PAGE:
School launches UK’s first online course for deciphering medieval manuscripts

Tuesday 22 January 2013

The School of Advanced Study, University of London is delighted to announce the launch of InScribe, the UK’s first – and freely available – online training platform for the study of medieval manuscripts, or Palaeography.

InScribe provides a set of distance learning materials suitable both for someone interested in exploring Palaeography for the first time as well as for those in need of a refresher course.

The first module to be made available introduces the basics about deciphering medieval manuscripts and provides an overview of the evolution of handwriting in the medieval period, with particular reference to the English context. It offers short clips of internationally renowned experts teaching aspects of the module. It also provides students with newly digitised images of manuscripts from Senate House Library and Exeter Cathedral Library & Archives. One of the highlights of the project is a transcription tool - developed in collaboration with the Department of Digital Humanities (King’s College London) - that gives students the chance to transcribe text from these digitised manuscripts.

InScribe has been developed by several of the institutes within the School, including the Institutes of Historical Research and English Studies, with support from the Senate House Library and Exeter Cathedral Library & Archives. While it is designed for postgraduate students and academics, interested members of the public are also most welcome to use the platform.

More modules will follow shortly on subjects such as codicology (the study of manuscript bindings, layout, etc.), illumination (the decoration of manuscript pages with gold, silver and other bright, luminous colours), and diplomatic (medieval documents including charters, royal accounts, Episcopal records, etc.).

Dr Jane Winters, Project Director, said: ‘Learning how to read medieval manuscripts can be daunting, particularly in a classroom setting where everyone can hear your mistakes. This online tutorial allows postgraduate students, and anyone interested in the history of the Middle Ages, to learn an important new skill and to practice transcribing texts at their own pace and in their own home. It contains images from some wonderful manuscripts, from the 10th-century Exeter Book to the 'Prophecies of Merlin' contained in the 14th-century Chronicle of Robert of Gloucester, all reproduced in high quality colour. We hope that it will help to introduce a fascinating period of British history to a wide audience, in the UK and beyond.’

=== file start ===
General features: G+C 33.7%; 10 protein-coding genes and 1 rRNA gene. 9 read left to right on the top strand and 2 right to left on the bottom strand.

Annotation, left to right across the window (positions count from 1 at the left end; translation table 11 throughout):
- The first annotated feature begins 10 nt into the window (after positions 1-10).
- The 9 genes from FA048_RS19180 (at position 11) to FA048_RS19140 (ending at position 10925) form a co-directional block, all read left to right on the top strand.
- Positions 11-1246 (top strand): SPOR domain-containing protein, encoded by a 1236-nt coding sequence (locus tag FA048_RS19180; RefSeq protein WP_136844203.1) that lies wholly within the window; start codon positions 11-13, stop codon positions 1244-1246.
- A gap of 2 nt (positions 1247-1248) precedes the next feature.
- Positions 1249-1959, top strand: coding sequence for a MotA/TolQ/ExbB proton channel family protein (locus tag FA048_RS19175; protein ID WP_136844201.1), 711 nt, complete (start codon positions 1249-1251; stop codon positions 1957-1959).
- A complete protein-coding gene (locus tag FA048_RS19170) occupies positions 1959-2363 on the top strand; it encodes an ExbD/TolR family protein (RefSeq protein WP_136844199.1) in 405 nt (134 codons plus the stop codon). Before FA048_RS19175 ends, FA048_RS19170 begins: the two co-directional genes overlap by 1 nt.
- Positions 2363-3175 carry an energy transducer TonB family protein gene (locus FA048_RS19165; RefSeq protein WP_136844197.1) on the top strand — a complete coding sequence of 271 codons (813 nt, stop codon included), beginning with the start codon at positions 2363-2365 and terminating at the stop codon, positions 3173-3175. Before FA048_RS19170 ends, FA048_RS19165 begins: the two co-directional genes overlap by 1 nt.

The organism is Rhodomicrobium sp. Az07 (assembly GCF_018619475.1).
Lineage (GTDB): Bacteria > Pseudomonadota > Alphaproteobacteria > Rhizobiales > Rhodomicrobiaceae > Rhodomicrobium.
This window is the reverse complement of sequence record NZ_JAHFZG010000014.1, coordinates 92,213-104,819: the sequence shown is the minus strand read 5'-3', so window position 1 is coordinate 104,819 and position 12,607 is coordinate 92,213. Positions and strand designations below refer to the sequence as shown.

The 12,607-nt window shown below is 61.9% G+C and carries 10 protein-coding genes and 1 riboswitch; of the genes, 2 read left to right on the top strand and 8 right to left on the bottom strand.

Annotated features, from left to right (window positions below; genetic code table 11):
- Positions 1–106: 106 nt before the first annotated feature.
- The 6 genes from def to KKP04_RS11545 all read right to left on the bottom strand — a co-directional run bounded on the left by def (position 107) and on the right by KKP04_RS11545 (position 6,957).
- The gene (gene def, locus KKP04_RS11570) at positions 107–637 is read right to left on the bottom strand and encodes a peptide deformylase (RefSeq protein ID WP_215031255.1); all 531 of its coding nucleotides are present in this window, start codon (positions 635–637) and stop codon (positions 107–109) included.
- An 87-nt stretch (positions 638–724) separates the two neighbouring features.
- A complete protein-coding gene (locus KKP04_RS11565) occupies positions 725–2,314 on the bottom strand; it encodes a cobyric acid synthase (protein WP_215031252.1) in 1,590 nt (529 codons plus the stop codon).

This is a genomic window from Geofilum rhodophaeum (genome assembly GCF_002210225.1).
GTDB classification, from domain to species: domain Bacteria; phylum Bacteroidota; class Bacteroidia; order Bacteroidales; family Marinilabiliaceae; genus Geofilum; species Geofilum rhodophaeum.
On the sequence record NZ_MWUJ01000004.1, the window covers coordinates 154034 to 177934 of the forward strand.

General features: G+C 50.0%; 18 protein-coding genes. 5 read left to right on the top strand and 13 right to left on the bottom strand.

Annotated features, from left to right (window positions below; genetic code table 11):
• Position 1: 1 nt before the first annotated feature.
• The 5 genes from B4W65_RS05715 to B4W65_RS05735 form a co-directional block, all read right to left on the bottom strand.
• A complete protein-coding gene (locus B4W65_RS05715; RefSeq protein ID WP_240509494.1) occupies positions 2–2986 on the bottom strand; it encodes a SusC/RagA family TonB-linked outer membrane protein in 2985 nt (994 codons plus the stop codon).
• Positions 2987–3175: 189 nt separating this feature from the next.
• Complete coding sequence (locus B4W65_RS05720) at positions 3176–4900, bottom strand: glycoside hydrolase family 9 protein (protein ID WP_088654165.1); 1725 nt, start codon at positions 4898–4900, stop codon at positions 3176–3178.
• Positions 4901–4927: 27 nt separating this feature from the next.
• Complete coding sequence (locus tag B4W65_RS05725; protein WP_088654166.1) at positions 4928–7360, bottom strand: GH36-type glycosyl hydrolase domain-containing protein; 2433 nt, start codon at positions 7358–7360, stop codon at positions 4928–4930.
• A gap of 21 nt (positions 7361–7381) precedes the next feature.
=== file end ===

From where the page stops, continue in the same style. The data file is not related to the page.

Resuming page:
To find out more about InScribe and to access the online course visit www.history.ac.uk/research-training/courses/online-palaeography

Watch a video about InScribe: Palaeography Learning materials, a new online training platform https://www.youtube.com/watch?v=m68ri9Y54LY&list=UUNJnkXq2mIAIIJ42jES2fJQ&index=3

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Notes for editors:

1. For further information please contact Dr Francisco Jose Alvarez Lopez at the School of Advanced Study, University of London at Francisco.alvarez-lo@sas.ac.uk / 020 7862 8762. Images available on request.

2. The Inscribe training course provides scholars and the general public interested in medieval books and documents with free online training on the diverse areas found within palaeography and manuscript studies. It aims to complement other traditional methods of palaeographical training to provide the necessary knowledge required by non-specialists to allow them to explore and interact with medieval manuscripts and documents. InScribe has been developed by several of the institutes within the School, including the Institutes of Historical Research and English Studies, with support from the Senate House Library and Exeter Cathedral Library & Archives.
www.history.ac.uk/research-training/courses/online-palaeography

3. The School of Advanced Study, University of London is the UK’s national centre for the promotion and facilitation of research in the humanities and social sciences. The School brings together 10 research institutes to offer academic opportunities, facilities and stimulation across a wide range of subject areas for the benefit of the national and international scholarly community. The member institutes of the School are the Institutes of Advanced Legal Studies, Classical Studies, Commonwealth Studies, English Studies, Germanic & Romance Studies, Historical Research, Musical Research, Philosophy, Study of the Americas, and the Warburg Institute. The School also hosts a cross-disciplinary centre, the Human Rights Consortium, dedicated to the facilitation, promotion and dissemination of academic and policy work on human rights.
www.sas.ac.uk